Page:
Format

Send to

Choose Destination
J Assoc Res Otolaryngol. 2014 Dec;15(6):867-81. doi: 10.1007/s10162-014-0482-8. Epub 2014 Aug 9.

Experimental and modeling study of human tympanic membrane motion in the presence of middle ear liquid.

Author information

1
School of Aerospace and Mechanical Engineering and Bioengineering Center, University of Oklahoma, 865 Asp Avenue, Room 200, Norman, OK, 73019, USA, zhxm01@ou.edu.

Abstract

Vibration of the tympanic membrane (TM) has been measured at the umbo using laser Doppler vibrometry and analyzed with finite element (FE) models of the human ear. Recently, full-field TM surface motion has been reported using scanning laser Doppler vibrometry, holographic interferometry, and optical coherence tomography. Technologies for imaging human TM motion have the potential to lead to using a dedicated clinical diagnosis tool for identification of middle ear diseases. However, the effect of middle ear fluid (liquid) on TM surface motion is still not clear. In this study, a scanning laser Doppler vibrometer was used to measure the full-field surface motion of the TM from four human temporal bones. TM displacements were measured under normal and disease-mimicking conditions with different middle ear liquid levels over frequencies ranging from 0.2 to 8 kHz. An FE model of the human ear, including the ear canal, middle ear, and spiral cochlea was used to simulate the motion of the TM in normal and disease-mimicking conditions. The results from both experiments and FE model show that a simple deflection shape with one or two major displacement peak regions of the TM in normal ear was observed at low frequencies (1 kHz and below) while complicated ring-like pattern of the deflection shapes appeared at higher frequencies (4 kHz and above). The liquid in middle ear mainly affected TM deflection shapes at the frequencies higher than 1 kHz.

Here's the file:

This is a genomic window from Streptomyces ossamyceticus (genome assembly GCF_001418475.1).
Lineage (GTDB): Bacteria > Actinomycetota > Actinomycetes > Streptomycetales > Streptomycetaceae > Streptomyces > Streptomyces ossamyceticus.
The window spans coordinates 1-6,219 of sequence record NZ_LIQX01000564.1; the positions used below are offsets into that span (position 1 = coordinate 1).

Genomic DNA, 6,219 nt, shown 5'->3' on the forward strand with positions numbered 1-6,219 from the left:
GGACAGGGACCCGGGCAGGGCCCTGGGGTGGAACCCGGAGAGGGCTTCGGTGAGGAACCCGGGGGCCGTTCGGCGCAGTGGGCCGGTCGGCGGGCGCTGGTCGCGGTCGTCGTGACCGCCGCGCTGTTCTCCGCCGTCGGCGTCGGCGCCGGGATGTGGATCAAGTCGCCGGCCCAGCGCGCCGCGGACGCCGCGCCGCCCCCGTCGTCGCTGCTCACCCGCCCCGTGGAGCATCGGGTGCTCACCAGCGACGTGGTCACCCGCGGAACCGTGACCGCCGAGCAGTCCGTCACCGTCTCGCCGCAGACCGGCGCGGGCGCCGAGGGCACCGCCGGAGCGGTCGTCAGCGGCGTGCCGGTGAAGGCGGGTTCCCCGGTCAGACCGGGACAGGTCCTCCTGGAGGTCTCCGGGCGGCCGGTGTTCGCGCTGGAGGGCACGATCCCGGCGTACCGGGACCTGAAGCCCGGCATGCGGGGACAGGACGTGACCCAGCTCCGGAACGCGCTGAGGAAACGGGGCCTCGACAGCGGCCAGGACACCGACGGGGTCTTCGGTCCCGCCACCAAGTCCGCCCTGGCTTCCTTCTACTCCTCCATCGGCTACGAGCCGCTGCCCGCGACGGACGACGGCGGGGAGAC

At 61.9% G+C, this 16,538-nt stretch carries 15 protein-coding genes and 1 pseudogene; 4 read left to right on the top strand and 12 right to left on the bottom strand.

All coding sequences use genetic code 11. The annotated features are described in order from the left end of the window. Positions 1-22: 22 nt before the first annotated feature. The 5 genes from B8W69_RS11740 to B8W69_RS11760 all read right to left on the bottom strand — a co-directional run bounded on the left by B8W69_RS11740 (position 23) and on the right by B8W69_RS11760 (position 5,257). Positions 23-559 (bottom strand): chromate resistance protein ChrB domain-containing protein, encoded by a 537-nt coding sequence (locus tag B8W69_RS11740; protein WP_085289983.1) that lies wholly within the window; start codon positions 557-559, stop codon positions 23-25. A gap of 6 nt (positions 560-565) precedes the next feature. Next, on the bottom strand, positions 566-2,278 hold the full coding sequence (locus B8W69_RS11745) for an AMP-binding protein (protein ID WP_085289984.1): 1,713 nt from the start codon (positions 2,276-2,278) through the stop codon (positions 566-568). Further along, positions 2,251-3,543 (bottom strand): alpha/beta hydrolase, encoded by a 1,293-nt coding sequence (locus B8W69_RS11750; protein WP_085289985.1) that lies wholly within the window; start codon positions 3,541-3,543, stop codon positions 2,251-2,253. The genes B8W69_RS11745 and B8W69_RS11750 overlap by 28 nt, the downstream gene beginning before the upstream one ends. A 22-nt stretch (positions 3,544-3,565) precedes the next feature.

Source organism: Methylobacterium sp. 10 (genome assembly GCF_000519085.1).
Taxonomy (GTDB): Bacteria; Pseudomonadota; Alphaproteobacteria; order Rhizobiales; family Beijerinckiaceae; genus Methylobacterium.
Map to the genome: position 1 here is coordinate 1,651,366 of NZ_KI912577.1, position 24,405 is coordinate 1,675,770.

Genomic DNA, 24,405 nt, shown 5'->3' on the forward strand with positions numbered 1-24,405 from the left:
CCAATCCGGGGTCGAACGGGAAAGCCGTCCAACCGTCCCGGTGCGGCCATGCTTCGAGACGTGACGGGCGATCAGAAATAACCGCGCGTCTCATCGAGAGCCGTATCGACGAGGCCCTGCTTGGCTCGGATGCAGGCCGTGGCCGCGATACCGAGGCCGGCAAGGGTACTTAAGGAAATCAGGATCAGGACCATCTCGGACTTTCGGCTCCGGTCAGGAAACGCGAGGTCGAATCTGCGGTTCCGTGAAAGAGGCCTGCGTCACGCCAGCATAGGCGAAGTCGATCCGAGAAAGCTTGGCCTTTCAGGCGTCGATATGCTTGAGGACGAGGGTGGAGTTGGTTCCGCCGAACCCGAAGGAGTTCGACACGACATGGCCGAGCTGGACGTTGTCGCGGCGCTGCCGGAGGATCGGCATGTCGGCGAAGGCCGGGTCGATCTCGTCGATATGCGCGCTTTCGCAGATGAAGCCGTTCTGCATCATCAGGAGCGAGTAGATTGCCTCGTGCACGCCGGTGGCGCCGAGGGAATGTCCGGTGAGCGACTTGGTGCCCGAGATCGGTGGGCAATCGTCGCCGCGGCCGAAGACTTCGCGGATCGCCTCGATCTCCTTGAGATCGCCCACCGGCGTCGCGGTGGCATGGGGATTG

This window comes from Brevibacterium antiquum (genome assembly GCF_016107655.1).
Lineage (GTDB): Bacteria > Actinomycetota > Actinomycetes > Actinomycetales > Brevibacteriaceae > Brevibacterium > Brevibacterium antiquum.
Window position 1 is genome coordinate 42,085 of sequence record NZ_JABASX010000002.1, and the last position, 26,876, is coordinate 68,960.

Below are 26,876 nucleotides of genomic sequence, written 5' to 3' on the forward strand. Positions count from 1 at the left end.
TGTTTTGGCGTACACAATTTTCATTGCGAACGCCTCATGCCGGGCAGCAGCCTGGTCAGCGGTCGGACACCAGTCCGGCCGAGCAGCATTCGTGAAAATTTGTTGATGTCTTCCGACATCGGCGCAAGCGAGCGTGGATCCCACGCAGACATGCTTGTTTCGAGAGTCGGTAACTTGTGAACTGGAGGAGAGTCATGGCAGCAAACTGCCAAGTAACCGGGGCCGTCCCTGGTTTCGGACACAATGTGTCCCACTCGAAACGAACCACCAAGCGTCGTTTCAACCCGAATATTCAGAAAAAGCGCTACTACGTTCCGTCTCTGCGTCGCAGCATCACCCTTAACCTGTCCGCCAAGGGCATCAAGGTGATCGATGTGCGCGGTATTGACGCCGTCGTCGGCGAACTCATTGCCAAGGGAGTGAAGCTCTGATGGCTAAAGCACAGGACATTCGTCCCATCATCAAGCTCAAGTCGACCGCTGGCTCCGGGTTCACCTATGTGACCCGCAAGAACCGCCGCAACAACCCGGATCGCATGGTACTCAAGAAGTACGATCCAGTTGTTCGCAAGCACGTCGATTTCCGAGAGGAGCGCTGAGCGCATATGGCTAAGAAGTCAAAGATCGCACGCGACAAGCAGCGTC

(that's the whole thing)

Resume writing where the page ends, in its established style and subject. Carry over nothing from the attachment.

PMID:
25106467
PMCID:
PMC4389959
DOI:
10.1007/s10162-014-0482-8
[Indexed for MEDLINE]
Free PMC Article

Supplemental Content

Full text links

Icon for Springer Icon for PubMed Central
Loading ...
Support Center